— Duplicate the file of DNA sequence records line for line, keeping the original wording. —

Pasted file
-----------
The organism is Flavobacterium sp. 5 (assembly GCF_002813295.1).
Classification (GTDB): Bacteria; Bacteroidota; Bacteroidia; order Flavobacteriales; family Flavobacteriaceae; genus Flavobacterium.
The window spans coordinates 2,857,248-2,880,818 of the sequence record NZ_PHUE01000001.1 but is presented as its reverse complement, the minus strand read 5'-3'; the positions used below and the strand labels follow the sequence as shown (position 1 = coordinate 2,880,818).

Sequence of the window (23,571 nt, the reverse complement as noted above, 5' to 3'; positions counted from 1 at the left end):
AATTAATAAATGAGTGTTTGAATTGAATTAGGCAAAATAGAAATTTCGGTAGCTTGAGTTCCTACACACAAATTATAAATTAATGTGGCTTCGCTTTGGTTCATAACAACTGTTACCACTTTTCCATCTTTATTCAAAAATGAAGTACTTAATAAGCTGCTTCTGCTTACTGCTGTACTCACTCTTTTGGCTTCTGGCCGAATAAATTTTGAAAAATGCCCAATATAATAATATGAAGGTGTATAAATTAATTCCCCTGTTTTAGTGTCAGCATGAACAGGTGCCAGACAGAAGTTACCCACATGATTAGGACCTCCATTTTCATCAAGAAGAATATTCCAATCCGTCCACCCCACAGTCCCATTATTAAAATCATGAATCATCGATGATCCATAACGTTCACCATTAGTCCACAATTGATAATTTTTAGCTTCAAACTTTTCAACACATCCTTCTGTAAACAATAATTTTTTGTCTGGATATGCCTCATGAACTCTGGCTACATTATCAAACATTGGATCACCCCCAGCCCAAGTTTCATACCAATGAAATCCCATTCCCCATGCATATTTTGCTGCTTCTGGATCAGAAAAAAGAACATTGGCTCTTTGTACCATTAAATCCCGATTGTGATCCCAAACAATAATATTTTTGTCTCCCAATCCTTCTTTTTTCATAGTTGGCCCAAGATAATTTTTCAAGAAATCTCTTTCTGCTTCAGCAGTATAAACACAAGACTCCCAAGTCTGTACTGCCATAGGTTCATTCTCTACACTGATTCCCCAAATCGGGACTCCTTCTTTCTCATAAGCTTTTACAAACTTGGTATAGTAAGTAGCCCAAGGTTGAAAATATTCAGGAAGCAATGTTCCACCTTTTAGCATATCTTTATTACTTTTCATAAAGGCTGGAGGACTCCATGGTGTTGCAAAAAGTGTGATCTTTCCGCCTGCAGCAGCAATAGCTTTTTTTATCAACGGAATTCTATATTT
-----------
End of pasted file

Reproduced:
The organism is Flavobacterium sp. 5 (assembly GCF_002813295.1).
Classification (GTDB): Bacteria; Bacteroidota; Bacteroidia; order Flavobacteriales; family Flavobacteriaceae; genus Flavobacterium.
The window spans coordinates 2,857,248-2,880,818 of the sequence record NZ_PHUE01000001.1 but is presented as its reverse complement, the minus strand read 5'-3'; the positions used below and the strand labels follow the sequence as shown (position 1 = coordinate 2,880,818).

Sequence of the window (23,571 nt, the reverse complement as noted above, 5' to 3'; positions counted from 1 at the left end):
AATTAATAAATGAGTGTTTGAATTGAATTAGGCAAAATAGAAATTTCGGTAGCTTGAGTTCCTACACACAAATTATAAATTAATGTGGCTTCGCTTTGGTTCATAACAACTGTTACCACTTTTCCATCTTTATTCAAAAATGAAGTACTTAATAAGCTGCTTCTGCTTACTGCTGTACTCACTCTTTTGGCTTCTGGCCGAATAAATTTTGAAAAATGCCCAATATAATAATATGAAGGTGTATAAATTAATTCCCCTGTTTTAGTGTCAGCATGAACAGGTGCCAGACAGAAGTTACCCACATGATTAGGACCTCCATTTTCATCAAGAAGAATATTCCAATCCGTCCACCCCACAGTCCCATTATTAAAATCATGAATCATCGATGATCCATAACGTTCACCATTAGTCCACAATTGATAATTTTTAGCTTCAAACTTTTCAACACATCCTTCTGTAAACAATAATTTTTTGTCTGGATATGCCTCATGAACTCTGGCTACATTATCAAACATTGGATCACCCCCAGCCCAAGTTTCATACCAATGAAATCCCATTCCCCATGCATATTTTGCTGCTTCTGGATCAGAAAAAAGAACATTGGCTCTTTGTACCATTAAATCCCGATTGTGATCCCAAACAATAATATTTTTGTCTCCCAATCCTTCTTTTTTCATAGTTGGCCCAAGATAATTTTTCAAGAAATCTCTTTCTGCTTCAGCAGTATAAACACAAGACTCCCAAGTCTGTACTGCCATAGGTTCATTCTCTACACTGATTCCCCAAATCGGGACTCCTTCTTTCTCATAAGCTTTTACAAACTTGGTATAGTAAGTAGCCCAAGGTTGAAAATATTCAGGAAGCAATGTTCCACCTTTTAGCATATCTTTATTACTTTTCATAAAGGCTGGAGGACTCCATGGTGTTGCAAAAAGTGTGATCTTTCCGCCTGCAGCAGCAATAGCTTTTTTTATCAACGGAATTCTATATTT